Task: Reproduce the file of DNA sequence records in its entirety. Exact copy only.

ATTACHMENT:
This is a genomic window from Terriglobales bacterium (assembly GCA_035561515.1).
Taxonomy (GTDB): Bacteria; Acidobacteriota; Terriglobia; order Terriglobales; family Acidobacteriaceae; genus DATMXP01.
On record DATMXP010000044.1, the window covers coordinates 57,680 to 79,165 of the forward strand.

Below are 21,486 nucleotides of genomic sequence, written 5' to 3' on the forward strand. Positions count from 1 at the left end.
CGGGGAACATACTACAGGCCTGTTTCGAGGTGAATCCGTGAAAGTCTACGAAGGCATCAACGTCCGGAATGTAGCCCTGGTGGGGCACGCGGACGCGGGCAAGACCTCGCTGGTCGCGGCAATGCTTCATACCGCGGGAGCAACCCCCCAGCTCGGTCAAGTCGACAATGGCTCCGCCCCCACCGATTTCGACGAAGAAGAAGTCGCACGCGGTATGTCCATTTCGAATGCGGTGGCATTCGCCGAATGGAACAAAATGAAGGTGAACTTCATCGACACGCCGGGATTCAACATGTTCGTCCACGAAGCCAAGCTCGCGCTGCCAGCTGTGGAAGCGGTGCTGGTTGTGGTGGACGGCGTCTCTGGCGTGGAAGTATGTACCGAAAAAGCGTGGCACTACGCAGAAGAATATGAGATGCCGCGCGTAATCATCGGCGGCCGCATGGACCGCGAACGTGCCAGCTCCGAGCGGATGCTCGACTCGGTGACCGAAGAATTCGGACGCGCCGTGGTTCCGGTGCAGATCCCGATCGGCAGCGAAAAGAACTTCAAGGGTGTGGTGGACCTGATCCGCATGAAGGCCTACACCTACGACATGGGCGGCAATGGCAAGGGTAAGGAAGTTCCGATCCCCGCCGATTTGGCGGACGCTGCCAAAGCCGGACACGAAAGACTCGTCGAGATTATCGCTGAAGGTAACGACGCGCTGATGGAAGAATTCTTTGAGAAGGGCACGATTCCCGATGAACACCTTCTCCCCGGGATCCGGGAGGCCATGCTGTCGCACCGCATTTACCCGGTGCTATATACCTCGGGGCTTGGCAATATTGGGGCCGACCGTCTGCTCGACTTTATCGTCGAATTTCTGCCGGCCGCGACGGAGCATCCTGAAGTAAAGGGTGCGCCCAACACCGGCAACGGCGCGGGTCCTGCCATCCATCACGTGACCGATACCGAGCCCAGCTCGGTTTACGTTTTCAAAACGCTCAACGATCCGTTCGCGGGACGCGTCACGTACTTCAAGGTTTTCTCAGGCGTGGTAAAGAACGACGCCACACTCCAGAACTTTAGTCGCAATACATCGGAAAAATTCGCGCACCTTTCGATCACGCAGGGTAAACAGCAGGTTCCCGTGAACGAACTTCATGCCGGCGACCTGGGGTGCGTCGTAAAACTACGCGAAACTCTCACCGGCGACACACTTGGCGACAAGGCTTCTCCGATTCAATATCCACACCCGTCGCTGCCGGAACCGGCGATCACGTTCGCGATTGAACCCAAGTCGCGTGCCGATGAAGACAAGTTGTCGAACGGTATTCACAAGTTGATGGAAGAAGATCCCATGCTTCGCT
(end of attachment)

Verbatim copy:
This is a genomic window from Terriglobales bacterium (assembly GCA_035561515.1).
Taxonomy (GTDB): Bacteria; Acidobacteriota; Terriglobia; order Terriglobales; family Acidobacteriaceae; genus DATMXP01.
On record DATMXP010000044.1, the window covers coordinates 57,680 to 79,165 of the forward strand.

Below are 21,486 nucleotides of genomic sequence, written 5' to 3' on the forward strand. Positions count from 1 at the left end.
CGGGGAACATACTACAGGCCTGTTTCGAGGTGAATCCGTGAAAGTCTACGAAGGCATCAACGTCCGGAATGTAGCCCTGGTGGGGCACGCGGACGCGGGCAAGACCTCGCTGGTCGCGGCAATGCTTCATACCGCGGGAGCAACCCCCCAGCTCGGTCAAGTCGACAATGGCTCCGCCCCCACCGATTTCGACGAAGAAGAAGTCGCACGCGGTATGTCCATTTCGAATGCGGTGGCATTCGCCGAATGGAACAAAATGAAGGTGAACTTCATCGACACGCCGGGATTCAACATGTTCGTCCACGAAGCCAAGCTCGCGCTGCCAGCTGTGGAAGCGGTGCTGGTTGTGGTGGACGGCGTCTCTGGCGTGGAAGTATGTACCGAAAAAGCGTGGCACTACGCAGAAGAATATGAGATGCCGCGCGTAATCATCGGCGGCCGCATGGACCGCGAACGTGCCAGCTCCGAGCGGATGCTCGACTCGGTGACCGAAGAATTCGGACGCGCCGTGGTTCCGGTGCAGATCCCGATCGGCAGCGAAAAGAACTTCAAGGGTGTGGTGGACCTGATCCGCATGAAGGCCTACACCTACGACATGGGCGGCAATGGCAAGGGTAAGGAAGTTCCGATCCCCGCCGATTTGGCGGACGCTGCCAAAGCCGGACACGAAAGACTCGTCGAGATTATCGCTGAAGGTAACGACGCGCTGATGGAAGAATTCTTTGAGAAGGGCACGATTCCCGATGAACACCTTCTCCCCGGGATCCGGGAGGCCATGCTGTCGCACCGCATTTACCCGGTGCTATATACCTCGGGGCTTGGCAATATTGGGGCCGACCGTCTGCTCGACTTTATCGTCGAATTTCTGCCGGCCGCGACGGAGCATCCTGAAGTAAAGGGTGCGCCCAACACCGGCAACGGCGCGGGTCCTGCCATCCATCACGTGACCGATACCGAGCCCAGCTCGGTTTACGTTTTCAAAACGCTCAACGATCCGTTCGCGGGACGCGTCACGTACTTCAAGGTTTTCTCAGGCGTGGTAAAGAACGACGCCACACTCCAGAACTTTAGTCGCAATACATCGGAAAAATTCGCGCACCTTTCGATCACGCAGGGTAAACAGCAGGTTCCCGTGAACGAACTTCATGCCGGCGACCTGGGGTGCGTCGTAAAACTACGCGAAACTCTCACCGGCGACACACTTGGCGACAAGGCTTCTCCGATTCAATATCCACACCCGTCGCTGCCGGAACCGGCGATCACGTTCGCGATTGAACCCAAGTCGCGTGCCGATGAAGACAAGTTGTCGAACGGTATTCACAAGTTGATGGAAGAAGATCCCATGCTTCGCT